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July 26th, 2017

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Donald Trump leads polls, but boredom is winning

Mitch Albom

By Mitch Albom

Published July 21, 2015

Donald Trump leads polls, but boredom is winning

Why is everyone so worried about Donald Trump? Does anyone really think he's going to be president? I'm not sure he even wants to be president. He's a buffoonish businessman who seems to have dedicated his life to collecting piles of money, escaping debt, sticking his name on buildings, putting himself on television, overinflating his importance and making sure he always has a beautiful young woman on his arm, perhaps to counter his haircut.

Yet the national media, particularly political pundits, seem greatly concerned that he is currently leading the polls among Republican presidential candidates. Fox News recently announced that Trump is polling with 18 percent of Republican voters, versus 15 percent by Wisconsin Gov. Scott Walker and 14 percent by former Florida Gov. Jeb Bush.

"No one else reaches double digits," Fox claimed.

Relax. President Trump? Not gonna happen. Trump has no better chance of winning the White House than Mexican rapists have of being America's biggest worry. Yet both are being bandied about right now with great volume.

Why? It's simple.

Look at the calendar.

It's July --- of 2015! The election isn't for another 16 months. You want to know how long 16 months is in the American attention span?

I'll tell you.

Sixteen months ago, we had barely started worrying about an Ebola epidemic on our shores. Sixteen months ago, no one had heard of Ferguson, Mo. Sixteen months ago, a Malaysian airliner had not yet gone down, Sony had not been hacked, Cuba was still on the outs with America, and people hadn't discovered the ALS Ice Bucket Challenge.

You think about how any one of those stories dominated America's headlines and you realize whatever now fascinates people about Donald Trump will be conversational ashes before anyone pulls a lever in a voting booth.

A bigger problem than Trump is the fact that we are even dealing with presidential candidates this early. Not just one. In the case of Democrats, a couple. And in the case of Republicans, the cast of "A Chorus Line."

Why should people get worked up over issues that political advisers think are important now, when next summer there will be a whole new set of talking points? Why pay attention to any GOP candidate when we don't even know which ones will be allowed on a podium for a debate?

There's an old expression. People will forgive you for anything but boredom. Is it any wonder that, with nearly 20 candidates saying the same boring rhetoric about the same boring promises that someone like Trump stands out? He's entertaining people. From getting into shouting matches with TV hosts to insulting his fellow candidates to allegedly boosting his money numbers (Business Insider recently reported that Trump valued his character and personal brand at $3.3 billion of his self-claimed $8.7 billion net worth), Trump is like watching a bad E! channel show.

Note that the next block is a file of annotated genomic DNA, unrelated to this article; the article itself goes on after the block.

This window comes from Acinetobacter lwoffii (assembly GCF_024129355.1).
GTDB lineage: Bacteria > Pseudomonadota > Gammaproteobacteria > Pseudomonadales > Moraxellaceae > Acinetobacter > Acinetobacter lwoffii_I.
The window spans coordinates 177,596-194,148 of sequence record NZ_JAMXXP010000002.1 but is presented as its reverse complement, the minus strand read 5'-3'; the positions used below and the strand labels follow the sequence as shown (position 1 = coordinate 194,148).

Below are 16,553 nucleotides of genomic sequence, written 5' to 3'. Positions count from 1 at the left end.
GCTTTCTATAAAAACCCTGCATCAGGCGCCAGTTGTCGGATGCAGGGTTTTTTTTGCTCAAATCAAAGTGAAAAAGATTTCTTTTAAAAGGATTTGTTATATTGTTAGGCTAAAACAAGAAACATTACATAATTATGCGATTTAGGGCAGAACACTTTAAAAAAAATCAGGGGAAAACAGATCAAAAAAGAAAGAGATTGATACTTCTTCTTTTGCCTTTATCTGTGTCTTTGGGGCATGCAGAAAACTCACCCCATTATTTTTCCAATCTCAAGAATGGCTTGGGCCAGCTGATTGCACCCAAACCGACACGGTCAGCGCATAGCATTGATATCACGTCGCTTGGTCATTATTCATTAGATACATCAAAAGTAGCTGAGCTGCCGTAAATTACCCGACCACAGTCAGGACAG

So much so that the Huffington Post recently announced it would not be covering him as a serious political candidate. "We will cover his campaign as part of our Entertainment section," it posted. "Our reason is simple: Trump's campaign is a sideshow. We won't take the bait. If you are interested in what The Donald has to say, you'll find it next to our stories on the Kardashians and 'The Bachelorette.' "

And this is the guy leading the polls!

Now, for those genuine fans of Trump, understand, it's not that he doesn't say anything with merit. It's not that he doesn't speak to many frustrations Americans have. But the same can be said of any bright young college student, and that doesn't mean he or she will be our next president.

What ultimately will take down Trump will be his mouth (with foot squarely planted in it), his hidden past (which few have yet to truly explore) or his attention span, which tends to wander from one spotlight to the next.

Meanwhile, we are not addressing the bigger issue, which is a ridiculously long campaign cycle and a staggering amount of money spent in it. The 2012 presidential race cost an estimated $2.6 billion. Projections for 2016 are close to $5 billion.

Five billion? To elect a leader? Who will then tell us how he or she plans to be fiscally responsible?

This system is broken. The methodology is awful. The news cycle is endless and voraciously hungry for controversy. For now, in a sea of noise, Trump's noise makes the most noise. So what? It's as unimportant as taking a poll 16 months from an election. In a nation where people forgive you for anything but boredom, the fact that Donald Trump is "exciting" may be the saddest news of all. But then, it's a circus.

Small wonder that the current leader is a clown.

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